Make us your home page

Get the quickest, smartest news, analysis and photos from the Bucs game emailed to you shortly after the final whistle.

(View our Privacy Policy)

Someone's not happy

VANCOUVER — While Canadians remained in mourning a day after the United States beat them Sunday, U.S. men's hockey general manager Brian Burke stewed.

Burke may have just been posturing to temper the excitement after the United States' biggest upset since 1980's Miracle on Ice, but as he met with reporters Monday, he acted like a man whose team had lost.

He lamented the Americans' lack of focus early in the second period of the 5-3 victory, said only half of his players are giving the necessary effort and insisted the United States will have to play a lot better to advance in the win-or-go-home medal round that starts today.

"If that's how we play, we are going to have a hard time getting where we want to go," said Burke, also the Maple Leafs' GM.

Specifically, Burke pointed to Canada's 45-23 edge in shots, indicating the United States had been a little fortunate to win.

"We got outchanced 2-1, and our goaltender (the Sabres' Ryan Miller) stole us a game," Burke said. "Except for the goalie position, we didn't deserve to win that game. … That's not going to do it in the next round. We know that."

Still, rarely has one game done so much to improve the United States' medal chances, pump up its confidence and reduce the number of obstacles blocking its path.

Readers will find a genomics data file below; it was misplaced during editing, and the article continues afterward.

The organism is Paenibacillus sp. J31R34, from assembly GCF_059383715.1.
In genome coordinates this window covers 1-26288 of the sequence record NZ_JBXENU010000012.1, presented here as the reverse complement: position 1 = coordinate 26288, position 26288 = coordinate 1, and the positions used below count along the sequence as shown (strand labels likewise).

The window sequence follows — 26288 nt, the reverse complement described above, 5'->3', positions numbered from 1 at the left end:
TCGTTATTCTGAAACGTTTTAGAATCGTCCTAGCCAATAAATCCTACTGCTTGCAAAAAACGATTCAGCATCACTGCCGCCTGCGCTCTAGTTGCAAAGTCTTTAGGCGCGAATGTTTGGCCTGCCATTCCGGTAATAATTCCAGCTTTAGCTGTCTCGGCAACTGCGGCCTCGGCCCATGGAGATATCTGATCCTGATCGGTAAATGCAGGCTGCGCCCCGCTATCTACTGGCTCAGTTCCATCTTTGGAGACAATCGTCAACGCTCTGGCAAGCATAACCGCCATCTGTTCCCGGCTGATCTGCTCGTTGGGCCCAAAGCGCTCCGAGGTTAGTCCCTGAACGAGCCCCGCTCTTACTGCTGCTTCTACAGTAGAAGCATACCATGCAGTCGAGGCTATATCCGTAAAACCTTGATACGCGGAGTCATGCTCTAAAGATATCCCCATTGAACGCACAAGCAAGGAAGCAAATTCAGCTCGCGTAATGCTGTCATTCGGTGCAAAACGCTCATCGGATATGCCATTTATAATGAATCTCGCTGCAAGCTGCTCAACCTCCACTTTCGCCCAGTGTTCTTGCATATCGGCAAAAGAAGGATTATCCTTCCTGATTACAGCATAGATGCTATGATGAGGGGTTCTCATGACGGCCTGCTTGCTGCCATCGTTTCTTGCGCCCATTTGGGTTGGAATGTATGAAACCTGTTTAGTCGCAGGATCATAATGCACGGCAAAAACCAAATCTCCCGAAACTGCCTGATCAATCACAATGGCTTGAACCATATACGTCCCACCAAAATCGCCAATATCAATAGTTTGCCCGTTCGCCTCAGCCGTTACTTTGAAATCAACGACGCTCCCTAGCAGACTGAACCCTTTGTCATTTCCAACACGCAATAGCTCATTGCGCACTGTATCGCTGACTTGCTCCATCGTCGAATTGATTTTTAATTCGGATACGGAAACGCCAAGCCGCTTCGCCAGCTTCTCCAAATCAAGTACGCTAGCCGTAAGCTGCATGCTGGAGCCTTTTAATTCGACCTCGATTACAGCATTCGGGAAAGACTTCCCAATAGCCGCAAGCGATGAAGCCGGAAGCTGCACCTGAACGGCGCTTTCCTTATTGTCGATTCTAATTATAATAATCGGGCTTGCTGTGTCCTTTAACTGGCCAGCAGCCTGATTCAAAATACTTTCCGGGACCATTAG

"This was a huge step for the confidence of all the players," said defenseman Brian Rafalski, 36, who scored two goals and added an assist against Canada.

Rather than being exiled to the losers' round today, the Americans are the top seed in the quarterfinals and on the easier side of the bracket with Finland, which lost to Sweden 3-0 late Sunday to end the preliminary round.

If they beat the Switzerland-Belarus winner Wednesday, they'll play Finland, the Czech Republic or Latvia on Friday. Win that and they'll play for the gold for the second time in three Olympics; they lost to Canada 5-2 in 2002.

"Everything gets ratcheted up now," Burke said. "We've got to ratchet it up, too, or all this goes for naught. They don't hand out any medals for finishing first in the preliminary round. No one's taking any bows now."

As all of Canada sunk further into a panic over its all-star-stacked, gold-medal-favorite team, coach Mike Babcock made a move that should have quelled some of the anxiety.

He said Monday that the Canucks' Roberto Luongo will be in goal for today's unanticipated qualification game against Germany, with the Devils' Martin Brodeur his backup. And he said after practice that he would stick with Luongo the rest of the way.

"That's the plan," Babcock said.

Brodeur, the NHL's career victories leader, allowed four goals on 22 shots in the loss to the United States and also was in net against unheralded Switzerland, which took Canada to a shootout before losing. Luongo made 15 saves while shutting out Norway 8-0 in Canada's first game Feb. 16.

"It's going to be fun to play in front of the fans here again," Luongo said. "I'll do my best."

Meanwhile, Finland will be without defenseman Joni Pitkanen for its quarterfinal game. The Hurricanes' Pitkanen got an automatic one-game suspension for getting a match penalty for a hit to the head of Swedish wing Patric Hornqvist on Sunday.

Sweden's medical staff said Hornqvist, of the Predators, did not sustain a concussion. He hoped to return for the quarterfinals.

Someone's not happy 02/22/10 [Last modified: Monday, February 22, 2010 10:54pm]
Photo reprints | Article reprints

© 2017 Tampa Bay Times


Join the discussion: Click to view comments, add yours